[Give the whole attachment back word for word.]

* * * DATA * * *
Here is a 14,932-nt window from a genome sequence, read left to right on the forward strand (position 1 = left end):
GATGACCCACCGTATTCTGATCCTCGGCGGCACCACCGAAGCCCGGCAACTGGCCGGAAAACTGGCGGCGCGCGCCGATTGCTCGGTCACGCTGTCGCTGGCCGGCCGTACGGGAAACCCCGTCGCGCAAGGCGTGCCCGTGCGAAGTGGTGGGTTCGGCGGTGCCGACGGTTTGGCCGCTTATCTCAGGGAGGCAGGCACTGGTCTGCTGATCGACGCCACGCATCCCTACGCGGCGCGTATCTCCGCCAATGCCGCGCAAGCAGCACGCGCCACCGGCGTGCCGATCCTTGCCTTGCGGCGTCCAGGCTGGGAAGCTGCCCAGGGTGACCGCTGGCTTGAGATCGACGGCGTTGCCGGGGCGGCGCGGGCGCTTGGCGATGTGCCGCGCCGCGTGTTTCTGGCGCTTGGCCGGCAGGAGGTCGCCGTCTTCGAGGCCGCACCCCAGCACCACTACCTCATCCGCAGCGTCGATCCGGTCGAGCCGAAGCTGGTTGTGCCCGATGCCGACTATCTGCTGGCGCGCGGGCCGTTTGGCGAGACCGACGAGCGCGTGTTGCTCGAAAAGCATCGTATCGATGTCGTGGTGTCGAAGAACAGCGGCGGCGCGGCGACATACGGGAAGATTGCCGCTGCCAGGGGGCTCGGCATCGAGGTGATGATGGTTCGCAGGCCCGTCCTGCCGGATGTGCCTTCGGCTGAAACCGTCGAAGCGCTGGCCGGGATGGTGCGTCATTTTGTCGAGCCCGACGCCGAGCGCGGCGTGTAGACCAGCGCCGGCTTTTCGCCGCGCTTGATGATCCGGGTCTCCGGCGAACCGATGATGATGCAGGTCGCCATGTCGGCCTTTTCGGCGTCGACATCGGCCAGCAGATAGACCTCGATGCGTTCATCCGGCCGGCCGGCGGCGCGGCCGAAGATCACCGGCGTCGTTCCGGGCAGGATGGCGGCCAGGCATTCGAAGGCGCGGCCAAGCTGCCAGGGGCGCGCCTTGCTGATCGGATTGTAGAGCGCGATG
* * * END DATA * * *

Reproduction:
Here is a 14,932-nt window from a genome sequence, read left to right on the forward strand (position 1 = left end):
GATGACCCACCGTATTCTGATCCTCGGCGGCACCACCGAAGCCCGGCAACTGGCCGGAAAACTGGCGGCGCGCGCCGATTGCTCGGTCACGCTGTCGCTGGCCGGCCGTACGGGAAACCCCGTCGCGCAAGGCGTGCCCGTGCGAAGTGGTGGGTTCGGCGGTGCCGACGGTTTGGCCGCTTATCTCAGGGAGGCAGGCACTGGTCTGCTGATCGACGCCACGCATCCCTACGCGGCGCGTATCTCCGCCAATGCCGCGCAAGCAGCACGCGCCACCGGCGTGCCGATCCTTGCCTTGCGGCGTCCAGGCTGGGAAGCTGCCCAGGGTGACCGCTGGCTTGAGATCGACGGCGTTGCCGGGGCGGCGCGGGCGCTTGGCGATGTGCCGCGCCGCGTGTTTCTGGCGCTTGGCCGGCAGGAGGTCGCCGTCTTCGAGGCCGCACCCCAGCACCACTACCTCATCCGCAGCGTCGATCCGGTCGAGCCGAAGCTGGTTGTGCCCGATGCCGACTATCTGCTGGCGCGCGGGCCGTTTGGCGAGACCGACGAGCGCGTGTTGCTCGAAAAGCATCGTATCGATGTCGTGGTGTCGAAGAACAGCGGCGGCGCGGCGACATACGGGAAGATTGCCGCTGCCAGGGGGCTCGGCATCGAGGTGATGATGGTTCGCAGGCCCGTCCTGCCGGATGTGCCTTCGGCTGAAACCGTCGAAGCGCTGGCCGGGATGGTGCGTCATTTTGTCGAGCCCGACGCCGAGCGCGGCGTGTAGACCAGCGCCGGCTTTTCGCCGCGCTTGATGATCCGGGTCTCCGGCGAACCGATGATGATGCAGGTCGCCATGTCGGCCTTTTCGGCGTCGACATCGGCCAGCAGATAGACCTCGATGCGTTCATCCGGCCGGCCGGCGGCGCGGCCGAAGATCACCGGCGTCGTTCCGGGCAGGATGGCGGCCAGGCATTCGAAGGCGCGGCCAAGCTGCCAGGGGCGCGCCTTGCTGATCGGATTGTAGAGCGCGATG